On February 13, 1996 a very special man passed away in his sleep. He was 80 years old and had lived a very productive and eventful life. Most important, he had been a dedicated husband to his wife of 58 years and was always there for his four children. Some would consider him unique because he was a Black man and many in society will argue that those kind of men don’t exist within the Black culture. We have been conditioned through literature, music and movies to view the Black man as an irresponsible, unfit husband and father. Too often when we think of the Black man, we have visions of Danny Glover’s character, Mister, in The Color Purple or the ingrate men in Terry McMillan’s Waiting to Exhale. Since McMillan’s publication and movie, there has been a flood of novels about the “Dawg” brothers. Even the Black man playing the role of a policeman was cast as a villain in Training Day. One would be led to believe that good Black men do not exist as husbands, fathers or men.
As we approach another Father’s Day celebration I want to take issue with the perceptions that have plagued Black men over the years. I want to take issue because the man I described in my opening was my father, Bill Williams.
He married my mother when he was 22 and she only 17 and they spent their entire life together, and one can surmise at the time of his death they shared a love just as special and beautiful as could be expected. After my father had passed on, I once asked my mother who she would like to have meet her on the other side. Without hesitation she gave me this look as if to say, “who do you think” and then said, “My husband.” Now that is a love that will transcend time and they will always be united as one. He made my mother feel very special and she did the same for him. He was an excellent husband.
Bill Williams took a very special interest in his children. His advice, at least to me, was always precise and correct. When considering the wisdom that my father shared with me while growing up, I often think of Mark Twain’s famous quote, “When I was a boy of 14, my father was so ignorant I could hardly stand to have the old man around. But when I got to be 21, I was astonished at how much he had learned in seven years.” My father was not a rich man but he was a wise man. When I reached the age when girls became very important in my life, he told me that, “your lover should also be your best friend.” After many disappointing relationships I finally got it right when I incorporated his advice and now have married for nearly 25 years. He also told me, “Always pay the IRS a little money and never get a large refund.” I learned that lesson the hard way, and now make sure I don’t get a large refund.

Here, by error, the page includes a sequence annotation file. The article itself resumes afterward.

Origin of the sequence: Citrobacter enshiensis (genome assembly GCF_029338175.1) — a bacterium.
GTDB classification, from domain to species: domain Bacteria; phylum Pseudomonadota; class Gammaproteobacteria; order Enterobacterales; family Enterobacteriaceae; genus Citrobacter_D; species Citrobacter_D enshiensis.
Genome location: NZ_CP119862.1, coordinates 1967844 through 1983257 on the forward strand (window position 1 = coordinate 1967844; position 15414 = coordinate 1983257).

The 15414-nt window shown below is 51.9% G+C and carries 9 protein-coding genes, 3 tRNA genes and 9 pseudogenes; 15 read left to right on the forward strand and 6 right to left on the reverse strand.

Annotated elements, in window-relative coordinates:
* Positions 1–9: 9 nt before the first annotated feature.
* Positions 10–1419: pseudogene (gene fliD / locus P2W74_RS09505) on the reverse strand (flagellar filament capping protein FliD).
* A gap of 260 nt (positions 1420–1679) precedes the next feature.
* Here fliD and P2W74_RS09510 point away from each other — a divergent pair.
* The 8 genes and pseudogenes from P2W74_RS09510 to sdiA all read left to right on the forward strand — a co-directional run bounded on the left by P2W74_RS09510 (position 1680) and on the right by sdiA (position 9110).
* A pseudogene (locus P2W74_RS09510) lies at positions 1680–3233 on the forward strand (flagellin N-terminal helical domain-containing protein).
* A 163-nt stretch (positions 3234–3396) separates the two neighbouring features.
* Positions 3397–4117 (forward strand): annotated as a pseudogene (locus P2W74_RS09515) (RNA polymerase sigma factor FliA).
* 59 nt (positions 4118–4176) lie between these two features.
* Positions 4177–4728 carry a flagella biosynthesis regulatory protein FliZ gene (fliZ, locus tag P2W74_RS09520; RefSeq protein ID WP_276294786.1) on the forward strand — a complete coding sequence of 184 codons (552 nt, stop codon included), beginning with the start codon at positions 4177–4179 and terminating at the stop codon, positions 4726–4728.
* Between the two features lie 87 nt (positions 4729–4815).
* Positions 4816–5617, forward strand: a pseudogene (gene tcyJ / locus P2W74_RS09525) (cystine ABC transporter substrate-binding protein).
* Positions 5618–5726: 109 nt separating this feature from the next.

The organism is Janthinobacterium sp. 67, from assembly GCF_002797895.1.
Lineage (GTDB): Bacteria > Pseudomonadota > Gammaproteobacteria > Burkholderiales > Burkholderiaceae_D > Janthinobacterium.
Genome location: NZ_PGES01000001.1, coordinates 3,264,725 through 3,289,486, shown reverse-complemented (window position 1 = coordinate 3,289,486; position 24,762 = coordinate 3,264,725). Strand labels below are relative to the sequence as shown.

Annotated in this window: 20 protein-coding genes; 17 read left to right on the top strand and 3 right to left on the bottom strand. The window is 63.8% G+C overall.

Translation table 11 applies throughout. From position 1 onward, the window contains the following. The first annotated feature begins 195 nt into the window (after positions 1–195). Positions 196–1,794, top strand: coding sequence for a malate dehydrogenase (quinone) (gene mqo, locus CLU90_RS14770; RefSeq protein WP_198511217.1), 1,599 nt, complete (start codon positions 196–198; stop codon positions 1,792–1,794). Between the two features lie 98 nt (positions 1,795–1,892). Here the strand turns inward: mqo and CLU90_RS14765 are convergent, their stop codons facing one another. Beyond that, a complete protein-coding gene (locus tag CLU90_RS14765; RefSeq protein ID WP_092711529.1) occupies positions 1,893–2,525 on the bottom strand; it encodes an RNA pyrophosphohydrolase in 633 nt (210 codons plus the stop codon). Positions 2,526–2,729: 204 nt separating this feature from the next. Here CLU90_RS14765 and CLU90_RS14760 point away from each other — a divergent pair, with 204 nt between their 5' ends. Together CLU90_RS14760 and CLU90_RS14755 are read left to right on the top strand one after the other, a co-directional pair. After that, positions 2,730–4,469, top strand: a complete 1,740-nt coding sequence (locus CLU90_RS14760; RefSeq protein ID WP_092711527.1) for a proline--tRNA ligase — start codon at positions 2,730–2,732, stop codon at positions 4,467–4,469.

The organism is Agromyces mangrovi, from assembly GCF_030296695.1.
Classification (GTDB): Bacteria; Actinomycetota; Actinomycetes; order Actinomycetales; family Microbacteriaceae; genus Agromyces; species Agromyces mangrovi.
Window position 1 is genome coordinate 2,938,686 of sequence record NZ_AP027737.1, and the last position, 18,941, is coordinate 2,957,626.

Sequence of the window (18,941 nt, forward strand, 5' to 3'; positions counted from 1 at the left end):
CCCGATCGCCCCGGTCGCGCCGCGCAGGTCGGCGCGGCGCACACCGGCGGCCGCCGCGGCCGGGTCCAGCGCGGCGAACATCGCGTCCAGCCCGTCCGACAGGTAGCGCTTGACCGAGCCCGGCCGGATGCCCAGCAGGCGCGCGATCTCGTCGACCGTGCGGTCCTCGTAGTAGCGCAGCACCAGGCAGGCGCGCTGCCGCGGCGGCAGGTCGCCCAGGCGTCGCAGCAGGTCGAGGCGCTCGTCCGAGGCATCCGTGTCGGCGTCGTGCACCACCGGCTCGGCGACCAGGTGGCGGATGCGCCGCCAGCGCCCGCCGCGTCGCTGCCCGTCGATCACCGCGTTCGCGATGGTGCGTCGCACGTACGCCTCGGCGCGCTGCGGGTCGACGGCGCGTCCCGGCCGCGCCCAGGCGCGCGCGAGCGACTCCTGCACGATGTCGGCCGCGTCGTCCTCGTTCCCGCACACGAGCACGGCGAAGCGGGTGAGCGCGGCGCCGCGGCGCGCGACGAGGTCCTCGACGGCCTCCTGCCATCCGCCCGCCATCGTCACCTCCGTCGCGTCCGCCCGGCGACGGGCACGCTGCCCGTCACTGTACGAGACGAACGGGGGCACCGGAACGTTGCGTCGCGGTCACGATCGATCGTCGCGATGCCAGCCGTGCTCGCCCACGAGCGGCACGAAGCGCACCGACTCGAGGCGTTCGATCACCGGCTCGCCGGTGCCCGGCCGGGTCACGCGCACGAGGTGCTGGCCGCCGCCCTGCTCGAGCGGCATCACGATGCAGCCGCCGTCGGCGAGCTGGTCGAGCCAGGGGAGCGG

He provided his two boys and two girls with a foundation that led to our successes in life. We all learned the importance of a strong work ethic through his example. He would get up early in the morning and often walk to his job at the United States Post Office in Saginaw, Michigan so that my mother would have the car at her convenience during the day. After peddling mail in freezing weather (and anyone who has visited Saginaw in the winter knows just how cold it can get) all day, he came home, took a nap and then went to his second job as a waiter at the Saginaw Country Club. And he never complained in front of his children, because to complain would leave the impression that something might be wrong with work. He was an excellent father.
Bill Williams loved his family, was loyal to his friends and never complained about his life. He was a Black man who grew up when it was very difficult to be black in this country. But he never succumbed to the temptation to use discrimination and bigotry as an excuse for him not to achieve. He was the first Black man to work in the United States Post Office in Saginaw, Michigan. He became a union leader for the letter carriers when he transferred to Pasadena, California in 1957. He never told his children that they had to be twice as good in order to succeed. He simply told us to be the very best I could, and that worked well for me because to believe you have to be twice as good was to give credence to bigotry and prejudice. As his child, I never thought I had to be twice as good because it would admit that we begin from a position of inferiority. That word did not exist in our household. No one can define your worth as a human being was his message to us. It is the same message that Black fathers over the century have shared with their children and continue to do so today.
Contrary to what many commentators proclaim, the Black father is not a replica of the past. He still exists and for that reason I extend a very heartfelt Happy Father’s Day greeting to all my fellow dad’s, who have been and are still the pillars that hold up our culture. And to my wonderful and fantastic Dad I say on behalf of my siblings and me.